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Hussein Day – Prominent Observance Event Fading Away

The tradition of holding Hussein Day started in 1940’s in Zanzibar, Mombasa and Dar es Salaam. The aim was to propagate the message of Tragedy of Karbala and the mission of Imam Hussein (A.S.) to the general masses. The venues selected were always outside our Imambarghas where maximum participation of the general public is achieved.

In Zanzibar the first Hussein Day was held in Victoria Garden under an ad-hoc committee appointed by the Jamaat. The Hussein Day was attended by high government officials, diplomats, non-Muslims and Muslims of all denominations. The speakers were mostly outsiders who presented their views about the Kerbela tragedy. This was a unique way of propagating the message of Imam Hussein (A.S.) outside the community. In Zanzibar the chief guest was always the Sultan of Zanzibar. The popular venue was Portuguese Fort at Forodhani which exists till today.

In Mombasa the venue was Ithna Asheri Sports Club, organized by Ithna Asheri Young Mens` Union. In 1952, the Governor of Kenya, Sir Phillip Hitchell was the chief guest. Many dignitaries attended the program. Hussein Day used to be a very important annual event.

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SPEECH DELIVERED BY MR. N. M. NASSER, PRESIDENT OF THE RECEPTION COMMITTEE OF KSI JAMAAT OF DAR ES SALAAM

Mister President, Councillors and Delegates,

My Jamaat is grateful to the Supreme Council for having convened the 6th Conference Meeting of the Federation of the Khoja Shia Ithna-Asheri Jamaats of Africa, on its invitation, in Dar-es-Salaam, as the Conference under the hospitality of my Jamaat.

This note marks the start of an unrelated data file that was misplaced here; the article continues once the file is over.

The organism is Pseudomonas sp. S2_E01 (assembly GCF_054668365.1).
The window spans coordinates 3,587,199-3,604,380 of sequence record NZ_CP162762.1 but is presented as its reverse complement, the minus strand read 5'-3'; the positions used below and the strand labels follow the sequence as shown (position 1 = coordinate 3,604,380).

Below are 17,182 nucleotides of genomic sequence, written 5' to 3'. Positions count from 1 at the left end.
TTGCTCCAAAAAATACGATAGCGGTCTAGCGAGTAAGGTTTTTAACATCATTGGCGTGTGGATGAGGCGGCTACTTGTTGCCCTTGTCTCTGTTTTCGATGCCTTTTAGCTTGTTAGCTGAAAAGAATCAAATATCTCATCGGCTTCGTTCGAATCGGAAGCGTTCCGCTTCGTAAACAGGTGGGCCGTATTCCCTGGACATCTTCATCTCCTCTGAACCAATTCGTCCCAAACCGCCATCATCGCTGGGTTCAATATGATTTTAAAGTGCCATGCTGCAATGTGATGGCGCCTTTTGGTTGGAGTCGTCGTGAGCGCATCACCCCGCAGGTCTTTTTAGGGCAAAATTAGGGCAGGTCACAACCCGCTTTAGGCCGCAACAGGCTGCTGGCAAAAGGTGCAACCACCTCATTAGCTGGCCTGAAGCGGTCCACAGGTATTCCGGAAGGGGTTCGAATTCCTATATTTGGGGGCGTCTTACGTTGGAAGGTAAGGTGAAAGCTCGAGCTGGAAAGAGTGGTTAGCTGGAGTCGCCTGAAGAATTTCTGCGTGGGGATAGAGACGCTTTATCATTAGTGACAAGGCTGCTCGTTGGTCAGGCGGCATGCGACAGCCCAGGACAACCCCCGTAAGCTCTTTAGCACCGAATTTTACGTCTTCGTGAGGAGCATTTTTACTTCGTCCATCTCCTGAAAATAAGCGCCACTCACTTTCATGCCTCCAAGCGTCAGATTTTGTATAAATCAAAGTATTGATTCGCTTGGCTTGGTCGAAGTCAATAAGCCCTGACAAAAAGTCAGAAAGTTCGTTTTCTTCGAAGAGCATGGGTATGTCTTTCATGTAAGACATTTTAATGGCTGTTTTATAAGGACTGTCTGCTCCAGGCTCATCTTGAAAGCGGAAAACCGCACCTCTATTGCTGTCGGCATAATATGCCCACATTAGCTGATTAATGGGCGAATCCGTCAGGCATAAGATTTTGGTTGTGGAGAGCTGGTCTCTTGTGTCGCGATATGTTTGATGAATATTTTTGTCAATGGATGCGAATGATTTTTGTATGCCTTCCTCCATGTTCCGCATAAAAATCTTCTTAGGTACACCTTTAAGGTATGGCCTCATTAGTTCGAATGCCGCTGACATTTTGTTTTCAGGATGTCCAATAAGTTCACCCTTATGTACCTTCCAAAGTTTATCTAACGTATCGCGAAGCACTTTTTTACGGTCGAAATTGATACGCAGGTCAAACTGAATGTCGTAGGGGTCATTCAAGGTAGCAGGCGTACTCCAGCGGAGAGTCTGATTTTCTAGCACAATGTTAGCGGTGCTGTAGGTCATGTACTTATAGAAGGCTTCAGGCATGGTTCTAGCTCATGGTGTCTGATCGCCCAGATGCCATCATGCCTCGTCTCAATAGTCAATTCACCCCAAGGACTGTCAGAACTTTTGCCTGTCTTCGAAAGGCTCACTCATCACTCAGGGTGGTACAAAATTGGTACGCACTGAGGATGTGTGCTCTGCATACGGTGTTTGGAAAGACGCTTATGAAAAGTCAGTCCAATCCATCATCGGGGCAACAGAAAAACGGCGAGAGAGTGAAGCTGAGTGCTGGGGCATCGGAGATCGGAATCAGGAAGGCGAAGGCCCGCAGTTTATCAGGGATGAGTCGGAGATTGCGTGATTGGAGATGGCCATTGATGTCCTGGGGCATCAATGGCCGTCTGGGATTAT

Therefore, with a feeling of great indebtedness, I on behalf of my Jamaat welcome you, Mr. President, Councillors and Delegates to Dar-es-Salaam, a haven of Peace, and I assure you the name this town bears is far from being a misnomer.
 
While the cool sea-breeze here is plenty and beyond exhaustion, it is only fair that I should caution you at the mischievous trick the breeze might play in lullabying even an anxious and forceful prospective speaker to a sound sleep complaint at gusts of cool sea-breeze in the hot climate will not be entertained.
 

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DRAMA IN HAJI MOHAMMED JAFFER BOARDING HOUSE
 (NOW ALMUNTAZIR ISLAMIC SEMINARY)


Haji Mohammed Jaffer Boarding House – United Nations Road, Dar Es Salaam

In the year 1960 Dar es Salaam Jamaat hosted the Africa Federation Supreme Council meeting. The president of the reception committee Murrabi N. M. Nasser delivered the speech to welcome the President, Councilors and Delegates for the Supreme Council Session. To honor the Councilors, Delegates and community members, boarding house organized a drama. The drama was in three in episodes of which the 1st episode was poetries, 2nd was Drama named Sikandar-e-Azam - ”Alexander the great” and 3rd episode was about Akhlaq.

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KHOJA SHIA ITHNA-ASHERIES IN LAMU AND MOMBASA, 1870-1930
BY ZAHIR BHALOO

PART FOUR

Dharamsi Khatau: A Pioneer and Merchant Prince

From interviews with Akberali A. Khatau